Rosenthal said the city weathered bad economic times under her leadership “better than most.”
“While other cities were cutting services, laying off employees and going into debt, Norman passed a balanced budget, suffered no layoffs, kept the highest bond rating and started the first-ever Rainy Day Fund to address emergencies,” she said.
Norman is an example to other cities in the region, Rosenthal said, “in its community policing policies, its economic growth and its progressive city management.”
Under her leadership, she said, “I have involved more citizens than ever to help address our long-term issues and ensure our future services.”
Kempf is running on a platform of protecting personal liberties and property rights.
“I want to take residential rezoning changes out of the hands of the city government, and amend the city charter to require a super majority of affected neighborhood residents to approve a zoning change,” he said.
If elected, Kempf said, he would focus on the essential services the city is contracted to supply. He wants to improve streets, water supply, sewage treatment and trash pickup, as well as remove an excessive number of speed bumps in the city.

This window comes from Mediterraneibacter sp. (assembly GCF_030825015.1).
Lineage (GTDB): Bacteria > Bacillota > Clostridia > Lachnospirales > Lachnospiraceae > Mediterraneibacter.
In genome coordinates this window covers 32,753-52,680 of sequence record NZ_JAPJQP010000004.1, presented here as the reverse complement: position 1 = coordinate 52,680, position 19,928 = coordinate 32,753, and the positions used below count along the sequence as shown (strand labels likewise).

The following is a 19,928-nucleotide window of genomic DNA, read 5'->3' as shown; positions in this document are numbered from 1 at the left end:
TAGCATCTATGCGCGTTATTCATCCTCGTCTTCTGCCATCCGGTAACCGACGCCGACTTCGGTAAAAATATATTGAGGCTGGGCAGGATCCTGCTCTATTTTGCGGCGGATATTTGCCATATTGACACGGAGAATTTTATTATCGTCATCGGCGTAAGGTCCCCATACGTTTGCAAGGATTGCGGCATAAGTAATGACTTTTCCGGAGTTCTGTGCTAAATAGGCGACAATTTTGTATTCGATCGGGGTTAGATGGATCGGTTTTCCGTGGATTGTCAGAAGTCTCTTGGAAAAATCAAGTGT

“I'd like to become business and developer friendly at every level of government, and make Norman hospitable to every business, especially the ones already here,” he said.
Each candidate was asked what he or she considered the most important issue facing Norman:
Rosenthal: “My top priority is a comprehensive solution to our water issues. I am fully engaged in helping our community ensure safe, clean and adequate water supplies for residents now and in the future.”
Sherman: “Water has got to be the No. 1 issue, both the immediate problem we are facing with the drought, and a long-term solution to the city's water needs.”
Kempf: “I seek to defend the inalienable right of every individual to exercise and enjoy the freedom and liberty that has been graciously bestowed upon him or her, not by any other man or by government, but by the Creator.”